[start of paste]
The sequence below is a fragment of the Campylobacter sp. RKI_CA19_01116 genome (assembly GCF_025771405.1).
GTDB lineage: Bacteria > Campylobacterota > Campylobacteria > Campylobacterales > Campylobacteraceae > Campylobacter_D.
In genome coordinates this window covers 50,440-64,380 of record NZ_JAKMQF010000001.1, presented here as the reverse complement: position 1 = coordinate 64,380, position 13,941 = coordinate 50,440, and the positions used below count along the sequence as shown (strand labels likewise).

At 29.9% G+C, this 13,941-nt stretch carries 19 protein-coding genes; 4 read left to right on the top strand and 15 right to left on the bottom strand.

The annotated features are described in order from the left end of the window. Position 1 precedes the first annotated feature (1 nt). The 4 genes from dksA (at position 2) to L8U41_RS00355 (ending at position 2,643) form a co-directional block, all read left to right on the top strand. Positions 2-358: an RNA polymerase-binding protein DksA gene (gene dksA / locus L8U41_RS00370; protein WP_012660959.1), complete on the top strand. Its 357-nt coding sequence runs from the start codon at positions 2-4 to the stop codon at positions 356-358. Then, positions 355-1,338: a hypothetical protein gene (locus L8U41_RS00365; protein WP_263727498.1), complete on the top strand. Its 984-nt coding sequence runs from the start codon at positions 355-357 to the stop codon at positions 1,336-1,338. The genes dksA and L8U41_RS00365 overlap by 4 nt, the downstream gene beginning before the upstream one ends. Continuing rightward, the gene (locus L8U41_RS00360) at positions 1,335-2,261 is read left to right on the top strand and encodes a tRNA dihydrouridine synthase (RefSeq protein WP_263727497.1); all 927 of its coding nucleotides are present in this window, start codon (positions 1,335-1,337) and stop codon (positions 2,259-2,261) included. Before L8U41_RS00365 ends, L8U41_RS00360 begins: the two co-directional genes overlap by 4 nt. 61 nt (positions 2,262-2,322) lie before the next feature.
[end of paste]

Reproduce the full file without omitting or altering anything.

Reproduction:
The sequence below is a fragment of the Campylobacter sp. RKI_CA19_01116 genome (assembly GCF_025771405.1).
GTDB lineage: Bacteria > Campylobacterota > Campylobacteria > Campylobacterales > Campylobacteraceae > Campylobacter_D.
In genome coordinates this window covers 50,440-64,380 of record NZ_JAKMQF010000001.1, presented here as the reverse complement: position 1 = coordinate 64,380, position 13,941 = coordinate 50,440, and the positions used below count along the sequence as shown (strand labels likewise).

At 29.9% G+C, this 13,941-nt stretch carries 19 protein-coding genes; 4 read left to right on the top strand and 15 right to left on the bottom strand.

The annotated features are described in order from the left end of the window. Position 1 precedes the first annotated feature (1 nt). The 4 genes from dksA (at position 2) to L8U41_RS00355 (ending at position 2,643) form a co-directional block, all read left to right on the top strand. Positions 2-358: an RNA polymerase-binding protein DksA gene (gene dksA / locus L8U41_RS00370; protein WP_012660959.1), complete on the top strand. Its 357-nt coding sequence runs from the start codon at positions 2-4 to the stop codon at positions 356-358. Then, positions 355-1,338: a hypothetical protein gene (locus L8U41_RS00365; protein WP_263727498.1), complete on the top strand. Its 984-nt coding sequence runs from the start codon at positions 355-357 to the stop codon at positions 1,336-1,338. The genes dksA and L8U41_RS00365 overlap by 4 nt, the downstream gene beginning before the upstream one ends. Continuing rightward, the gene (locus L8U41_RS00360) at positions 1,335-2,261 is read left to right on the top strand and encodes a tRNA dihydrouridine synthase (RefSeq protein WP_263727497.1); all 927 of its coding nucleotides are present in this window, start codon (positions 1,335-1,337) and stop codon (positions 2,259-2,261) included. Before L8U41_RS00365 ends, L8U41_RS00360 begins: the two co-directional genes overlap by 4 nt. 61 nt (positions 2,262-2,322) lie before the next feature.